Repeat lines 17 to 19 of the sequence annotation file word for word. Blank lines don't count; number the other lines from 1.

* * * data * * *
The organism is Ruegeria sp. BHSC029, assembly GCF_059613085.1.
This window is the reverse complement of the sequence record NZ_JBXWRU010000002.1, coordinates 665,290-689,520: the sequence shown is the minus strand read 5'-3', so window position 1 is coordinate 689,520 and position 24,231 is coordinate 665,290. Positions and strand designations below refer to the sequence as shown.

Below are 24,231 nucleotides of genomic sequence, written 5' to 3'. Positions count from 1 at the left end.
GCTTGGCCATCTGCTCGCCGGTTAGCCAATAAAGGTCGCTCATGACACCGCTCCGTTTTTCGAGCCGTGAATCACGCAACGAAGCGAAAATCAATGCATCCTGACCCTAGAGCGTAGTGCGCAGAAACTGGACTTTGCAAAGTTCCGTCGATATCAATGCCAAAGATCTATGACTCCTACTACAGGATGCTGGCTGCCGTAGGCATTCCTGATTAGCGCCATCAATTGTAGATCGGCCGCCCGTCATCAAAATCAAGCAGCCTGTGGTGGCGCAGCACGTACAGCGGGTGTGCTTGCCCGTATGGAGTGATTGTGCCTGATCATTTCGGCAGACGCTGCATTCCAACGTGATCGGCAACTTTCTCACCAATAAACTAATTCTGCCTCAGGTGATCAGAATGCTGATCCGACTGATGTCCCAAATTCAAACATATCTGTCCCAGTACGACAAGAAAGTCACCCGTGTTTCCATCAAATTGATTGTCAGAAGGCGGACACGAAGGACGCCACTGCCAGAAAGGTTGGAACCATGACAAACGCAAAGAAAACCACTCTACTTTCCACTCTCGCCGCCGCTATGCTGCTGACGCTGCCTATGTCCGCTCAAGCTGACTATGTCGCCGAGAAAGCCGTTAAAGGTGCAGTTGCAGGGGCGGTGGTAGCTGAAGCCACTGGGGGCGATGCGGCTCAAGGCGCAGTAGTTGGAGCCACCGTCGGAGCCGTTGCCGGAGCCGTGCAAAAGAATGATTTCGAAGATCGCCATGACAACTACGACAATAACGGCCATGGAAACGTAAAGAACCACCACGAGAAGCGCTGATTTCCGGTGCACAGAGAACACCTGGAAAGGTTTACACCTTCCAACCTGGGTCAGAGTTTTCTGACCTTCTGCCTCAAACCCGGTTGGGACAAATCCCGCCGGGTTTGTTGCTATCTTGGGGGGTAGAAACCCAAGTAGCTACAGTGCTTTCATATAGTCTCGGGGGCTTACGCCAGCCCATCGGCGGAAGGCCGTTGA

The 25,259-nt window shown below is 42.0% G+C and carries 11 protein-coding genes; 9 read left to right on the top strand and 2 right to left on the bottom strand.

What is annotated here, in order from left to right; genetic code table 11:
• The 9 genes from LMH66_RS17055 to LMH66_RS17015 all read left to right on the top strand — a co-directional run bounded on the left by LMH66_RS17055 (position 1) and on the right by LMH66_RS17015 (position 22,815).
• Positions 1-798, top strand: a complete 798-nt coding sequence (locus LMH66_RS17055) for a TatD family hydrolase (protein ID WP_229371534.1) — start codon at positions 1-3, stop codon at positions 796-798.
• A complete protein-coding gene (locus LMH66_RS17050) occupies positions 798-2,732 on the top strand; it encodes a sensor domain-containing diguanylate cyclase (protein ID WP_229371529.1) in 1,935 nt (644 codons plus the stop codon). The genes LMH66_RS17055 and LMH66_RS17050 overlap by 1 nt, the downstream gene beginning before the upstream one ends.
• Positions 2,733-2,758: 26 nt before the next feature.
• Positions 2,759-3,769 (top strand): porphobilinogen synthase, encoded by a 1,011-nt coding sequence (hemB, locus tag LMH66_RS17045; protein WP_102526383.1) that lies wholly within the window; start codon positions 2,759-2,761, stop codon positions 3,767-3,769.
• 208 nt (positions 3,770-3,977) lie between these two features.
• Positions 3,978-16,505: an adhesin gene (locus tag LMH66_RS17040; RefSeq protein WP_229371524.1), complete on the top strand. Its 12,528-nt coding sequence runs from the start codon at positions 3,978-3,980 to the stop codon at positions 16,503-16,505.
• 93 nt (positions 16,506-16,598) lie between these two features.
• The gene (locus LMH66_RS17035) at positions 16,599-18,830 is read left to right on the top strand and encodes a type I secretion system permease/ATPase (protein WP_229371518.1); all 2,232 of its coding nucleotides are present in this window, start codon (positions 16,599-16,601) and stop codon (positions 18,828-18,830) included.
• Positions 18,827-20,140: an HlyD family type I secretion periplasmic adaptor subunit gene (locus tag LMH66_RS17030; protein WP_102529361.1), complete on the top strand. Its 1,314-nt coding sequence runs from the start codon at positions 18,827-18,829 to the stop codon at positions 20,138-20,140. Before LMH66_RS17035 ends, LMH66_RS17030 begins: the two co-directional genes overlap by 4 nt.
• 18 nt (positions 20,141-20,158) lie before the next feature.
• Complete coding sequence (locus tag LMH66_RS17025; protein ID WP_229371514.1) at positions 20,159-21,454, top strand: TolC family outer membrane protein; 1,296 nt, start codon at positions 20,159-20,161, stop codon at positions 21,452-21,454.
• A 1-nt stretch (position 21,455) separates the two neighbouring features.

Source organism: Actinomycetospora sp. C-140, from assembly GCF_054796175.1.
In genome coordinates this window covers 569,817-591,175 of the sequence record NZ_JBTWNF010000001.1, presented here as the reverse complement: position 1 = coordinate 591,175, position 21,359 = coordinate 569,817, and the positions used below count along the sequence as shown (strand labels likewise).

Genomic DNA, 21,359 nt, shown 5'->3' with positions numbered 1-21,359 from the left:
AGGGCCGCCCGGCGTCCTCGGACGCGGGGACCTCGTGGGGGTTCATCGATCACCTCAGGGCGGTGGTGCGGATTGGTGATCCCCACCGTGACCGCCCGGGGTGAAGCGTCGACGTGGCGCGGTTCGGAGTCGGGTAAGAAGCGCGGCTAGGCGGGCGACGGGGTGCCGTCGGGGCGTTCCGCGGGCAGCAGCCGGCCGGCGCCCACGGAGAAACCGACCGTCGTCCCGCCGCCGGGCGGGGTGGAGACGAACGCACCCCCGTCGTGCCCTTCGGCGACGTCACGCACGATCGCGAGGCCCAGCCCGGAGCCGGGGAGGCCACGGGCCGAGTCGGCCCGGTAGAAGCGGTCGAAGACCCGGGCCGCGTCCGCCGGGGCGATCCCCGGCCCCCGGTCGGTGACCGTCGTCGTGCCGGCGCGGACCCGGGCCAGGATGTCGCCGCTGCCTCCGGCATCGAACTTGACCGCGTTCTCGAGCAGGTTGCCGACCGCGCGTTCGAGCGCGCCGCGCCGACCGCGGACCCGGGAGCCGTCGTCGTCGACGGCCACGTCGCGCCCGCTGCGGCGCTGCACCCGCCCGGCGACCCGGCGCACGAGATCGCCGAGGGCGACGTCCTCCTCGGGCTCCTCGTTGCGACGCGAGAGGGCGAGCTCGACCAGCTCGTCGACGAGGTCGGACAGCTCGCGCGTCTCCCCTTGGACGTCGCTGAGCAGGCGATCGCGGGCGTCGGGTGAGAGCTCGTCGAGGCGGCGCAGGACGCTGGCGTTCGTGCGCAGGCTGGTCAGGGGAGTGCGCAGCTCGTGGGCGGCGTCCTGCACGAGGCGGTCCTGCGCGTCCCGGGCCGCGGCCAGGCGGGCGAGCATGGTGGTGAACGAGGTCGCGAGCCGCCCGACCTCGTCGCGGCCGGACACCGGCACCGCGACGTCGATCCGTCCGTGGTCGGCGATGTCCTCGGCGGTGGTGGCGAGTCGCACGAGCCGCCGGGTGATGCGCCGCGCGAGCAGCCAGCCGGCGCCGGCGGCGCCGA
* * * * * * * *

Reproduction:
• 18 nt (positions 20,141-20,158) lie before the next feature.
• Complete coding sequence (locus tag LMH66_RS17025; protein ID WP_229371514.1) at positions 20,159-21,454, top strand: TolC family outer membrane protein; 1,296 nt, start codon at positions 20,159-20,161, stop codon at positions 21,452-21,454.
• A 1-nt stretch (position 21,455) separates the two neighbouring features.